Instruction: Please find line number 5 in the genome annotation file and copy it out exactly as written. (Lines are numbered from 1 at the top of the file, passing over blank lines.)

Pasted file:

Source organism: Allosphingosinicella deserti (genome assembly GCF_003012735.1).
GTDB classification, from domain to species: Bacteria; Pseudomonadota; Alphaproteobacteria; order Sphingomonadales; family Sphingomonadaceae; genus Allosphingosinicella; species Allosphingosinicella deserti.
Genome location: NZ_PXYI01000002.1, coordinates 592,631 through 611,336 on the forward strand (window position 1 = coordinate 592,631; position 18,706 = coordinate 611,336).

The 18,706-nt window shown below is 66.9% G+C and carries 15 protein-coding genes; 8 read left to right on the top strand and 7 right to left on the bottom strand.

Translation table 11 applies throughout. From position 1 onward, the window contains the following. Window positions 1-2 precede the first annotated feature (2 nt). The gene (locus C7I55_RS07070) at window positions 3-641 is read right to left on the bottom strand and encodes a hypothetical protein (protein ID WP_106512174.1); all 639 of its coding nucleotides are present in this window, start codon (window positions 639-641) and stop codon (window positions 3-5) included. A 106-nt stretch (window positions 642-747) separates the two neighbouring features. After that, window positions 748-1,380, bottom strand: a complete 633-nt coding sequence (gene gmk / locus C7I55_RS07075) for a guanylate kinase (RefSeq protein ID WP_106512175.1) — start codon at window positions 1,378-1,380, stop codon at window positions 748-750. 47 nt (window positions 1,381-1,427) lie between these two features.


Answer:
Translation table 11 applies throughout. From position 1 onward, the window contains the following. Window positions 1-2 precede the first annotated feature (2 nt). The gene (locus C7I55_RS07070) at window positions 3-641 is read right to left on the bottom strand and encodes a hypothetical protein (protein ID WP_106512174.1); all 639 of its coding nucleotides are present in this window, start codon (window positions 639-641) and stop codon (window positions 3-5) included. A 106-nt stretch (window positions 642-747) separates the two neighbouring features. After that, window positions 748-1,380, bottom strand: a complete 633-nt coding sequence (gene gmk / locus C7I55_RS07075) for a guanylate kinase (RefSeq protein ID WP_106512175.1) — start codon at window positions 1,378-1,380, stop codon at window positions 748-750. 47 nt (window positions 1,381-1,427) lie between these two features.